Forum for Science, Industry and Business

Sponsored by:     3M 
Search our Site:

 

A major research effort into tomorrow's digital power grids

20.09.2016

How will a future electricity grid manage the demands of induction cooking, charging electric cars and roof-installed solar panels? The answer is Smart Grids, which involves digitisation of the electricity grid. 

The aim of a new research centre called CINELDI (Centre for INtelligent ELectricity DIistribution - to empower the future Smart Grid) is to develop systems as part of tomorrow's adaptable, robust and intelligent energy system.


Gerd Kjølle and Kjell Sand giving a presentation to visiting European journalists in the Smart Grid laboratory in June 2016. Photo: Gry Karin Stimo/SINTEF

The centre is headed by SINTEF Energy Research and will operate for between five and eight years with a budget of about NOK 360 million. The centre will be opened on Wednesday 21 September together with the new NTNU/SINTEF SmartGrid Lab.

Saving money and protecting the environment

"Smart Grids provide output and energy efficiency, and make it easier to exploit renewable energy sources. They can also help towards removing the need to expand existing grid capacity – something which would be unavoidable if Smart Grids hadn't entered the stage", says SINTEF's Gerd Kjølle, who will be heading the CINELDI centre.

Major demands are placed on the electricity grid when we cook our meals on induction hobs and charge up our electric cars at the same time. But Smart Grids enable us, for example, to give the grid operator permission to disconnect consumption linked to water heating, thus avoiding the need to expand grid capacity.

No organisation can introduce Smart Grids alone

The CINELDI research centre is headed by SINTEF Energy Research in close collaboration with NTNU. It also has many research partners in Europe, Japan and the USA.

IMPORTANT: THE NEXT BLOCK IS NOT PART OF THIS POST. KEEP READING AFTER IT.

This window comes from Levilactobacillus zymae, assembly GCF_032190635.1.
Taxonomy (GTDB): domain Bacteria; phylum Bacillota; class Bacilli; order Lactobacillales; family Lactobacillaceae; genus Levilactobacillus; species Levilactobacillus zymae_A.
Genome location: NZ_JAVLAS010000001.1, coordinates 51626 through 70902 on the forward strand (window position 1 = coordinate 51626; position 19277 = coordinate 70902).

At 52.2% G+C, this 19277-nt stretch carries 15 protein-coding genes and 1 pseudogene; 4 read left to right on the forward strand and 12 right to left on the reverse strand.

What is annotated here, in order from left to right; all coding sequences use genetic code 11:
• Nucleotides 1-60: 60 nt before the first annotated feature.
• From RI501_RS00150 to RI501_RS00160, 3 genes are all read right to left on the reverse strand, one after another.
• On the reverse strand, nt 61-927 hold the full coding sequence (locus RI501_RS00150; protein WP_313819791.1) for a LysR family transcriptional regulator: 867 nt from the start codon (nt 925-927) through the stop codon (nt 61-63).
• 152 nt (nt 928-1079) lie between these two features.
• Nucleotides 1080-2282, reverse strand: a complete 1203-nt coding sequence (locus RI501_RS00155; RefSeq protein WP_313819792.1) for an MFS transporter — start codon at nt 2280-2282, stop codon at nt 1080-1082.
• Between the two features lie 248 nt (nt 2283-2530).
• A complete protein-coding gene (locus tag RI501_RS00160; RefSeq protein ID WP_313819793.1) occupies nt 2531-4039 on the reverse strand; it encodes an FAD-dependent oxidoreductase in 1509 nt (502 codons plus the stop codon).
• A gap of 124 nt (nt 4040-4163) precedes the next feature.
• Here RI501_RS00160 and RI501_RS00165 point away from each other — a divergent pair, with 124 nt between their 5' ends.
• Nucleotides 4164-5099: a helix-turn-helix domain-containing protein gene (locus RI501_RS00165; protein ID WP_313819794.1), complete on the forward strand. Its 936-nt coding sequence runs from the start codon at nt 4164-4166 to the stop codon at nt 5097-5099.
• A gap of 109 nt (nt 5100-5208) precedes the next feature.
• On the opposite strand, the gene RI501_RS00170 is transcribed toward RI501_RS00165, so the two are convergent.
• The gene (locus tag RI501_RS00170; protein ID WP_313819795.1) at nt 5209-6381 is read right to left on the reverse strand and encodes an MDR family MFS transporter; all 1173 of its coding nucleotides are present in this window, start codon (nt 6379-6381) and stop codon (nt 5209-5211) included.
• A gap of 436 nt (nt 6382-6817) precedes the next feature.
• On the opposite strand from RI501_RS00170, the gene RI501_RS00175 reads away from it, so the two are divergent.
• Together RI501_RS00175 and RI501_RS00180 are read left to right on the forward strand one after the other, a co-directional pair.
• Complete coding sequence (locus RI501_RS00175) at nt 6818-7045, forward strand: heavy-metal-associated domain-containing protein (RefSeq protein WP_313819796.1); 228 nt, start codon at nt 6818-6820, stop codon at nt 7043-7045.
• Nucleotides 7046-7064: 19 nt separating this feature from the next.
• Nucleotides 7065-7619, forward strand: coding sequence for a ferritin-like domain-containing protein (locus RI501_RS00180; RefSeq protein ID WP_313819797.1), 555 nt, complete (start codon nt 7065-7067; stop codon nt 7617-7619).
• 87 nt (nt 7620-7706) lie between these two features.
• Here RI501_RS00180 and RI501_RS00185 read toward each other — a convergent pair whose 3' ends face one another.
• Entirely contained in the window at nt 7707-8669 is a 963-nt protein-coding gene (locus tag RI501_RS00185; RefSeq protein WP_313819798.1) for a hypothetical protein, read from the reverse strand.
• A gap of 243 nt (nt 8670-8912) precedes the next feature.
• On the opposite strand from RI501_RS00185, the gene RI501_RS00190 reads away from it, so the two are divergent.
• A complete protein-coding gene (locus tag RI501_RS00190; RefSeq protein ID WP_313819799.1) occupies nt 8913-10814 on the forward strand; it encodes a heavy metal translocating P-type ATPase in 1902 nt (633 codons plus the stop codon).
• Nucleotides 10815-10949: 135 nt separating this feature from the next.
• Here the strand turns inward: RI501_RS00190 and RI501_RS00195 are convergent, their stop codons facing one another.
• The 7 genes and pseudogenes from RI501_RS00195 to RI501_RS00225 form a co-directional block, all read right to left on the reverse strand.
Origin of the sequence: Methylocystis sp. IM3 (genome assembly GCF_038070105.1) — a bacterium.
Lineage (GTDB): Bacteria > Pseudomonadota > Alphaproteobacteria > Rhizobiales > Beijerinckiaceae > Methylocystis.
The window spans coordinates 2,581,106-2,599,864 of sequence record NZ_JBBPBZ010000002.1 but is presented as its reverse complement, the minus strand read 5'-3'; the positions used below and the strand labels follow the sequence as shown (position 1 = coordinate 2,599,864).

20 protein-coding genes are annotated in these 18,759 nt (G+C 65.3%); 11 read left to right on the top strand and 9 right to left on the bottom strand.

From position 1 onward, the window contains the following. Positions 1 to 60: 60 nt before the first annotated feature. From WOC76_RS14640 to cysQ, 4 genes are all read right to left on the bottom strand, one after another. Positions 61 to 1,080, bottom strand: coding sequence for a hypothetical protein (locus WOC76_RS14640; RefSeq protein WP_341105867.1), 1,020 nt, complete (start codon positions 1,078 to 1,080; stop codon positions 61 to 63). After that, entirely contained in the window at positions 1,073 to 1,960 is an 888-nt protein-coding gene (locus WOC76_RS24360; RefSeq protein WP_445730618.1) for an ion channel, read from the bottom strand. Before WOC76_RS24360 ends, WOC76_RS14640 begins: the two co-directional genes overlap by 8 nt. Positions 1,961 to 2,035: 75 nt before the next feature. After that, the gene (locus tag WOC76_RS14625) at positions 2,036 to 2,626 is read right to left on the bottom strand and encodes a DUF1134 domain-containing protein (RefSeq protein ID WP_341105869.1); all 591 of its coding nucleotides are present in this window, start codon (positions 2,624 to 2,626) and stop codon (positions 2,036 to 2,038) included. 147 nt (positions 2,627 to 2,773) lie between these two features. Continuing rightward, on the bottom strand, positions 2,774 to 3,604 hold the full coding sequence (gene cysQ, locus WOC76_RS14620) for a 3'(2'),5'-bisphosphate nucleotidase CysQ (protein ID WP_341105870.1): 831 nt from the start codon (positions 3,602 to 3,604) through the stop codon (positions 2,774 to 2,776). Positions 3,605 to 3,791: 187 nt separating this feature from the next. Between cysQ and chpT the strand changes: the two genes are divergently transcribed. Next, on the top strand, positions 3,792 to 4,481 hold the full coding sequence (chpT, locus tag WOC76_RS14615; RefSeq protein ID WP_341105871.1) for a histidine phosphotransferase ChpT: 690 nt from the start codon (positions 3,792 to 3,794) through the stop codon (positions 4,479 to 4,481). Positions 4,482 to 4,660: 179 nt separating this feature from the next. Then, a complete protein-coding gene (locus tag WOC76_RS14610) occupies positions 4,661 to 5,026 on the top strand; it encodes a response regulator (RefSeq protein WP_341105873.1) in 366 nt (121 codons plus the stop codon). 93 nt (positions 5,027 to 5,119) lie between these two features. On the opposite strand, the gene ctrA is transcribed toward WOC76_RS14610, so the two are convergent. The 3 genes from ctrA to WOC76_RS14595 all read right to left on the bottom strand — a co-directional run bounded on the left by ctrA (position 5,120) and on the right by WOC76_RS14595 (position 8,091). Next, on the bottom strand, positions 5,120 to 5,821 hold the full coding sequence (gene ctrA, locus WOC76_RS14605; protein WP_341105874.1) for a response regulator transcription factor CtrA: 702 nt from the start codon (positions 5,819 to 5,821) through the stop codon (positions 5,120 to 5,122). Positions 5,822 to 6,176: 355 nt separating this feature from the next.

"No organisation can introduce Smart Grids alone", says Kjølle. "This is why we're involving partners from among the grid companies, system operators, technology manufacturers, member organisations and the pubic authorities", she says.

The new Smart Grid laboratory will enable researchers to simulate real situations arising in power systems of all sizes in a way that has not been possible before.

"We can test new systems developed by technology manufacturers, research projects or students by subjecting them to all magnitudes of interruptions, noise, communication delays and so on", says Kjell Sand, who is Project Manager for the Norwegian Smart Grid laboratory from Norwegian University of Science and Technology, and a member of the CINELDI management team. "Testing will provide us with assurances that the systems can handle situations that they will be exposed to as part of a future smart power system", he says.

Facts: The Centres for Environmentally-Friendly Energy Research (FMEs) represent a focused and long-term research effort in the fields of renewable energy, energy efficiency, CO2 management and the social sciences. SINTEF is heading three of the new FMEs: CINELDI, HighEFF and NCCS. SINTEF is also a participant in five other new FMEs.

http://www.sintef.no/en/projects/cineldi/

Anne Steenstrup-Duch | AlphaGalileo

More articles from Power and Electrical Engineering:

nachricht Laser sensor LAH-G1 - optical distance sensors with measurement value display
15.08.2017 | WayCon Positionsmesstechnik GmbH

nachricht Engineers find better way to detect nanoparticles
14.08.2017 | Washington University in St. Louis

All articles from Power and Electrical Engineering >>>

The most recent press releases about innovation >>>